Oovvuu believes that news media reporting will increasingly reliant on video, that is why we work so hard to ensure every publisher has a relevant video for every article.
Typically, this involves embedding a short clip to a news article, telling the story in greater depth, and creating a lucrative new monetisation method via a pre-roll ad.
Pre-roll video ads – ads that run before a video – command ad prices up to 20x that of standard display, meaning the value of every page view is transformed when video is added.
People love it. Editors love it. Advertisers love it.
Some progressive publishers though are going a step further, and creating Netflix-like video hubs where their visitors can access brilliant and thought-provoking documentaries.
Oovvuu provides thousands of long form films, across multiple genres, to enable any publisher to make the leap into long form.
The best execution we have seen with the Oovvuu catalogue has been Play Stuff, the video section of New Zealand’s premiere publisher Stuff.
Oovvuu has also built video on demand hubs at West Australian Newspapers in Perth, and Media24 in South Africa.
Average viewing time on our hubs across the world is 16 minutes, and with mid-roll ads adding to pre-rolls, they can generate 4x the revenue of a standard pre-roll.
Hubs also extend reader engagement with news sites into the weekends and evenings.
If you are interested in exploring a hub solution, drop us a line.
To set the scene, these are 10 most watched Oovvuu documentaries so far in 2020.
The true story of Luna, a young, wild killer whale who tries to befriend people on the rugged west coast of Vancouver Island. Filled with love and bitter sweet, it charts the difficult relationship between man and nature. Narrated by Ryan Reynolds.
More Than Bees:
Fifty years ago, Einstein warned: “If bees disappear, mankind has only four years left to live.” Without bees, there is no pollination, and fruit and vegetables could disappear. Billions of bees have died in the past 15 years. How worried should we be?
In the aftermath of the Boston marathon bombing, social media became a factory for accusations and rampant speculation. The Thread pieces together interviews, posts, Tweets and YouTube videos to reconstruct the terror attack through the hysteria of the internet.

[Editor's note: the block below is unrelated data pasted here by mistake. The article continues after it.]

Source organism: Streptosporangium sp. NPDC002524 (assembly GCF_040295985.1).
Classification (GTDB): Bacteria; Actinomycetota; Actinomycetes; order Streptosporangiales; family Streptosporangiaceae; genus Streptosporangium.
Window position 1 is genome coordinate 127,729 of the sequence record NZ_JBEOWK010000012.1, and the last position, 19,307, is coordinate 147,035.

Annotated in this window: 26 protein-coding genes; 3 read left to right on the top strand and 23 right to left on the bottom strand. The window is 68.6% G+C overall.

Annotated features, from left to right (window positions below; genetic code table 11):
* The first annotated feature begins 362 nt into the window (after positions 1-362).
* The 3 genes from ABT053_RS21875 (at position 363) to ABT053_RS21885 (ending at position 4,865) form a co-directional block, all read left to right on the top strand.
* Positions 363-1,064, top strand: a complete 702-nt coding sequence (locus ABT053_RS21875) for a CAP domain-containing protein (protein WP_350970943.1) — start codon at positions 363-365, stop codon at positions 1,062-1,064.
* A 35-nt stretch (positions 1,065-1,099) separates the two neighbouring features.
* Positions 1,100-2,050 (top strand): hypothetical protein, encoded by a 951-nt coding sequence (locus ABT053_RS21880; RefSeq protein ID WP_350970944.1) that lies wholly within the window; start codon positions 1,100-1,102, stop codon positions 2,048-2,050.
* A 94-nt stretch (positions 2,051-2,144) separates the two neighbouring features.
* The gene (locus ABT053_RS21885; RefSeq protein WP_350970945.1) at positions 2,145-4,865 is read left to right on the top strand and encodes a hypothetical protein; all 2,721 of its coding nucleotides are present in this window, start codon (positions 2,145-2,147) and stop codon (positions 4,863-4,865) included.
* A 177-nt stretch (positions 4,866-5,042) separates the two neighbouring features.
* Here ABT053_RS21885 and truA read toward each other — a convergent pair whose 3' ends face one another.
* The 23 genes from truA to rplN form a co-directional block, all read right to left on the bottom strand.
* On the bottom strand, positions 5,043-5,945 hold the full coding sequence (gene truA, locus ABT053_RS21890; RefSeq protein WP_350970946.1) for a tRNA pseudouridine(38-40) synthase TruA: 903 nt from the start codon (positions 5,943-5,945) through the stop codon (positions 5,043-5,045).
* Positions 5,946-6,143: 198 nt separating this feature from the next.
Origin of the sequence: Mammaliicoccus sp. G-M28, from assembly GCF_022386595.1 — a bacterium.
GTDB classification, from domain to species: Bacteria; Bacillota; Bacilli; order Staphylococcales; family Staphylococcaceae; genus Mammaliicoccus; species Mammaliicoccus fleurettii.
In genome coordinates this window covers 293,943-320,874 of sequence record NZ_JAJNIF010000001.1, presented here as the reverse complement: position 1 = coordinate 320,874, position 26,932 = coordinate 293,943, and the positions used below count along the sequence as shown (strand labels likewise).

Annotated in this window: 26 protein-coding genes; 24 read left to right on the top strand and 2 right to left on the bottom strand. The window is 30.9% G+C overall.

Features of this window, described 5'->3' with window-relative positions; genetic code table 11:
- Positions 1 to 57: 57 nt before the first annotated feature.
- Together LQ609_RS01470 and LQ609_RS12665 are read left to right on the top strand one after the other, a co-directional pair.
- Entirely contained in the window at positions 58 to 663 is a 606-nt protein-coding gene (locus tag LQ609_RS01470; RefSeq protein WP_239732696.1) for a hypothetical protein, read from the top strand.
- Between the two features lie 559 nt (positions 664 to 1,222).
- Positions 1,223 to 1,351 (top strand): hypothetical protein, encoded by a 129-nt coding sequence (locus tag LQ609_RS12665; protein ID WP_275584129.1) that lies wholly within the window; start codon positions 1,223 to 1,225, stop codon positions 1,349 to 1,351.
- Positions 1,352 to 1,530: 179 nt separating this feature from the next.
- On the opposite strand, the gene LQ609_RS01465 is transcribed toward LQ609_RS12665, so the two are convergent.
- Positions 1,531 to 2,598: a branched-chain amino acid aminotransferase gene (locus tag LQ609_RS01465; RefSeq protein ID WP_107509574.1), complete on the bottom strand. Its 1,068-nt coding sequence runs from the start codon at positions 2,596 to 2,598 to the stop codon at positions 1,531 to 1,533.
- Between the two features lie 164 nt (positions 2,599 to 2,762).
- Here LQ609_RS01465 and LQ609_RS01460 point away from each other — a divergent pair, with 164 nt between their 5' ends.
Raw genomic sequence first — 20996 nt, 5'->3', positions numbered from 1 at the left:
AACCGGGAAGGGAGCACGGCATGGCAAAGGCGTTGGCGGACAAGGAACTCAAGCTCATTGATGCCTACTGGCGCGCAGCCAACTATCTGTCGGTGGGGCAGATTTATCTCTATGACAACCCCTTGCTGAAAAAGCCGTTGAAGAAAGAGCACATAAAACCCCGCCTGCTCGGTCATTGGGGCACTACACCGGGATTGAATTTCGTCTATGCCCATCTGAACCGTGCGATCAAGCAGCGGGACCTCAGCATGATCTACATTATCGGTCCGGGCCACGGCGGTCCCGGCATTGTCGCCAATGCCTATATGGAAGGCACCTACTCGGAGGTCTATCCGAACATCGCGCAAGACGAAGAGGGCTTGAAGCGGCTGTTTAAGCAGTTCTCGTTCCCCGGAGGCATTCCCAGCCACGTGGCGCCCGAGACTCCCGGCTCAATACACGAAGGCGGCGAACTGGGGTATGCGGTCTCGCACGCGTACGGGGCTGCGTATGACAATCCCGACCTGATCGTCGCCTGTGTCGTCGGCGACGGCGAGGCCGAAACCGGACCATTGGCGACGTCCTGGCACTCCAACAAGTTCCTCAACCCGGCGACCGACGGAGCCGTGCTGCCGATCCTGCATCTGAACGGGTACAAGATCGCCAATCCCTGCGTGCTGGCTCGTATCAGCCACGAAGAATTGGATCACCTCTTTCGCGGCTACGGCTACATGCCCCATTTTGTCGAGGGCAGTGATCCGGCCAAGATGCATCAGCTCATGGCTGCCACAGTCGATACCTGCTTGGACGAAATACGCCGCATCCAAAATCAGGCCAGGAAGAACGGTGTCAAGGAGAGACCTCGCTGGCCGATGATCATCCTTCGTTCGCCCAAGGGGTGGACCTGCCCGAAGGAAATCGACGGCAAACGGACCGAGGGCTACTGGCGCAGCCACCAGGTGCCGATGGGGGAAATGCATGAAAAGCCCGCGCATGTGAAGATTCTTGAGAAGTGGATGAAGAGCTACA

When Russia’s richest oligarch Mikhail Khodorkovsky challenged Russian President Vladimir Putin to be more democratic, he was arrested, convicted and his oil company seized. The film traces his dramatic rise and fall at the hands of Putin’s secret services.
Boogie Man: The Lee Atwater Story:
Lee Atwater is a political rogue who mentored George W Bush and led the Republican party to historic victories, make liberal a dirty word and transforming the way America votes. Viewed through the lens of Trump’s Presidency, it explores his role in America’s shift to the right.
How Kevin Bacon Cured Cancer:
Six degrees of separation is a fascinating idea, that everyone in the world can be connected in just a few steps. What if this isn’t a myth? What if a network theory also applies to viruses, terrorism and fashion trends? How can we use such knowledge?
Missing Presumed Dead:
While passing an Australian antique shop, filmmaker Gerard Reed happened upon a wallet belonging to a World War 1 German soldier. Fascinated by the find, he decided to investigate and learn the fate of the German soldier through the mists of time.
Frontline Fighting: Battling ISIS:
Three untrained British volunteers with no family connections to the Middle East heed the call to take up arms with Kurdish fighters to reclaim a besieged town from ISIS. Like many called to arms, they find themselves entirely unprepared for the raw atrocities of combat.
Inside The Russian Info War Machine:
Russia’s information war machine is gearing up. From state owned media to shadowy hackers and trolls, a new army is pushing the agenda, manipulating public opinion, undermining democratic governments and attempting to alter world events, but how does it all work?
Children are becoming addicted to mobiles, harming their development and causing possible long-term damage. That’s the story, but what are the facts? Medical experts follow young patients to explore how their brains are affected by constant exposure to screens.